Is there any argument that the capital of the Internet is San Francisco?
Sure, there are other areas of activity. New York City, Los Angeles, Chicago, Seattle, Boston, Austin and a smattering of international destinations all have enclaves of Internet related activity. But the heart of the Internet remains in San Francisco. Or the Bay Area to be more precise.
Just think of the companies based in the Bay Area. Google. Yahoo. Facebook. Twitter. Yelp. Craigslist. eBay. YouTube. FriendFeed. Wikipedia (relocated from Florida). WordPress. Mozilla. Photobucket. Apple. Netflix. CNET. Adobe. Ask. LinkedIn. Snapfish. Digg. ZEDO. Pandora. CafePress. Salesforce.
I’m not even scratching the surface of all the start-ups and other sites, nor am I straying into traditional technology which would be another long list.
The Language of the Internet
Nowhere else is the language of the Internet spoken so fluently. Talk of browsers, social media, search engines, eCommerce, digital media, programming and more are par for the course. You’re bound to hear it if you sit down in a Starbucks and eavesdrop on conversations.
In New York it’s Wall Street. In Los Angeles it’s Hollywood. In Chicago it’s advertising. In Austin it’s music. In Seattle it’s … coffee and the weather. In Boston it’s … the Red Sox. In San Francisco, it’s the Internet.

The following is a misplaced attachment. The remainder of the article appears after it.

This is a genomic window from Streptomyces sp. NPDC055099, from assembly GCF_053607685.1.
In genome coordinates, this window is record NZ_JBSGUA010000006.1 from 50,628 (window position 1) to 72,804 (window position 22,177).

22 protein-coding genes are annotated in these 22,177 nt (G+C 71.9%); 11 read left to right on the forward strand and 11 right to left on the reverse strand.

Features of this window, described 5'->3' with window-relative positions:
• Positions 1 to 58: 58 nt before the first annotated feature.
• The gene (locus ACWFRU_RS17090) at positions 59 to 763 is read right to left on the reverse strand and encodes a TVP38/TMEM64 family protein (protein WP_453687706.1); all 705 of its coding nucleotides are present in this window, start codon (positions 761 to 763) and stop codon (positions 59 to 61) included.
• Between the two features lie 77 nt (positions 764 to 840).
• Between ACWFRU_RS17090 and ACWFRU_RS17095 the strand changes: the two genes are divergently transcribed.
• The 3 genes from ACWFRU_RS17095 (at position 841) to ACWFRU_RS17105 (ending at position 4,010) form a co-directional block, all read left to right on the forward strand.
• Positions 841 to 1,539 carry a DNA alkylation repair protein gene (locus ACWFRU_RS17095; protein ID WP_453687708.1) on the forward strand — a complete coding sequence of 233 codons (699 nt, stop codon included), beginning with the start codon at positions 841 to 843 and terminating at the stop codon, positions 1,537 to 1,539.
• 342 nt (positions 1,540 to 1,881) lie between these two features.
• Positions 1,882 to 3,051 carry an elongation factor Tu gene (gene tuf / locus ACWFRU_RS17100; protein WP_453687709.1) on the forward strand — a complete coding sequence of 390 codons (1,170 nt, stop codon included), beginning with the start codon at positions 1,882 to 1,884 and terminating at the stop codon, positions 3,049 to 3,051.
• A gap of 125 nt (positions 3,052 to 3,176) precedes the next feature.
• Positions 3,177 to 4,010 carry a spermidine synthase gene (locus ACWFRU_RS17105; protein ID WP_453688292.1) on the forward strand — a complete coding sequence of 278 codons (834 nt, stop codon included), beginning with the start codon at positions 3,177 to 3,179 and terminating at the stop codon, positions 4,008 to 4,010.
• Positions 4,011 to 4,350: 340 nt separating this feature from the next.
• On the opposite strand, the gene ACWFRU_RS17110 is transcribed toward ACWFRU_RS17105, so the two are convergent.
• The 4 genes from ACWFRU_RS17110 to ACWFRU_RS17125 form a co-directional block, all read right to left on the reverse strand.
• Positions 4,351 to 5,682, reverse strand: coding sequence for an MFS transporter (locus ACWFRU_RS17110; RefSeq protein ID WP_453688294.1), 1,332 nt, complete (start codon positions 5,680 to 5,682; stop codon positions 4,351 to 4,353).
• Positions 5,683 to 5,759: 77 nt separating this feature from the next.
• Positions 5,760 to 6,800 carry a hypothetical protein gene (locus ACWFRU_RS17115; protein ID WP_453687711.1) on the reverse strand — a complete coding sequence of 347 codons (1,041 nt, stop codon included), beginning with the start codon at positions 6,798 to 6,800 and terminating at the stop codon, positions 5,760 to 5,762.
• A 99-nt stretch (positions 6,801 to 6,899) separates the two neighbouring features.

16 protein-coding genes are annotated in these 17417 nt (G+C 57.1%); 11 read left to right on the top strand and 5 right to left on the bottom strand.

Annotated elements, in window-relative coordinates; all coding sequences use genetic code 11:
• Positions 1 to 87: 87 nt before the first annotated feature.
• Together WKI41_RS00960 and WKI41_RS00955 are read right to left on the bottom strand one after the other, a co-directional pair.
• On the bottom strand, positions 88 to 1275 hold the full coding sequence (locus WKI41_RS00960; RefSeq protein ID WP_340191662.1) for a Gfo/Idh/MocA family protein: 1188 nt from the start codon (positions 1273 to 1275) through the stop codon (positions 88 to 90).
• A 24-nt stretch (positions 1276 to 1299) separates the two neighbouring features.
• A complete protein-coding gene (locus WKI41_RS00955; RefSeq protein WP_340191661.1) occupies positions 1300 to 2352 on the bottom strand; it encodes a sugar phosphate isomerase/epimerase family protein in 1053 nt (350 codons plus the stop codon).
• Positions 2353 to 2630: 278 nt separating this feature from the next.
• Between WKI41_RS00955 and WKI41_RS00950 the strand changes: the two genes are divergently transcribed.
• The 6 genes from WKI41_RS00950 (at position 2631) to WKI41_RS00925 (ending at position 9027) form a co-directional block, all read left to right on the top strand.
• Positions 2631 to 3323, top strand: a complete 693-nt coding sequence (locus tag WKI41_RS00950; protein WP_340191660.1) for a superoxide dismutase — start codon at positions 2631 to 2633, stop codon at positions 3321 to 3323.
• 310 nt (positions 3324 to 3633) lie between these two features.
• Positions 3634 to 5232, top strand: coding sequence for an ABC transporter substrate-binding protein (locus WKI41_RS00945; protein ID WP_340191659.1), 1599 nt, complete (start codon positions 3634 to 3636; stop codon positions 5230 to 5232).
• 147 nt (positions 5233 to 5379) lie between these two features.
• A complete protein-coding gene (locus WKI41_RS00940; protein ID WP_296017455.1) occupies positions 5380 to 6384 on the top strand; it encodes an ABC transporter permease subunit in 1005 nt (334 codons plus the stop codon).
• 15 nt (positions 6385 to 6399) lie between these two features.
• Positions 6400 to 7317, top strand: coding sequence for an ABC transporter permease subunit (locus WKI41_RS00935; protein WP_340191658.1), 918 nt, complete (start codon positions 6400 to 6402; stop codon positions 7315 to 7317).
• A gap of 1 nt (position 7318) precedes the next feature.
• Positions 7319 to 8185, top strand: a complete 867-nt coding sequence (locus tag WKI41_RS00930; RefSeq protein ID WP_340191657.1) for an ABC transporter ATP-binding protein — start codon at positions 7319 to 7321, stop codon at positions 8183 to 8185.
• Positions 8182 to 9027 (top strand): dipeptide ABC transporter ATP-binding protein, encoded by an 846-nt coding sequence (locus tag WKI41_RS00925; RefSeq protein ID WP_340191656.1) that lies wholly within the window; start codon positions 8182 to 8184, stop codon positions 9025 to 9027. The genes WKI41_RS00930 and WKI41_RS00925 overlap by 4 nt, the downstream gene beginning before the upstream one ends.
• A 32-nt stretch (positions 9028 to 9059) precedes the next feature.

Under this assumption, the White House is Google. I admit that I haven’t figured out who or where the Capitol is located. (Nominations anyone?)
The other cities mentioned above serve as Internet embassies. These embassies are important, but make no mistake, you’re in a foreign land. The locals don’t speak the language.
Finding the Internet Capital
I know a little more about this topic since I lived in Washington, D.C. for a little over 6 years. Washington D.C. is, without question, the capital of politics. Again, that’s not to say you can’t be a political animal in your own state or city, but D.C. is where it all comes together.
Even in college I couldn’t help but talk about politics and legislation as I drank yards of beer with friends. I knew it was time to leave when the bathroom graffiti was about NAFTA.
I moved from San Diego (yeah, I’ve hop scotched here and there) to San Francisco because I wanted to get into Internet marketing.
Why not do it in San Diego? Well, back in 1999 there was really only one San Diego based option – MP3.com. And the number of applications to openings was staggering. (So was their eventual implosion.)
On a lark (and to my wife’s shock) I sent three resumes to San Francisco based companies. I got three interviews and eventually landed one of those jobs.
San Francisco Detractors
Some simply don’t get it. They view the Bay Area, or Silicon Valley (the latter term seemingly used as a pejorative), as too focused and too caught up with itself. It’s expensive they moan. You live in a bubble and don’t see what’s really going on they shout.
Mind you, the same type of arguments can be applied to Washington, D.C, government and politics. But there are checks and balances.
Internal factions remind us of the outside world. We have our fair share of contrarians. Bubbles pop. And yes, from time to time ambassadors from Internet embassies remind us that there’s life beyond our corner of the world. And there is great work happening beyond the Bay Area.
But at the end of the day …
The capital of the Internet is San Francisco.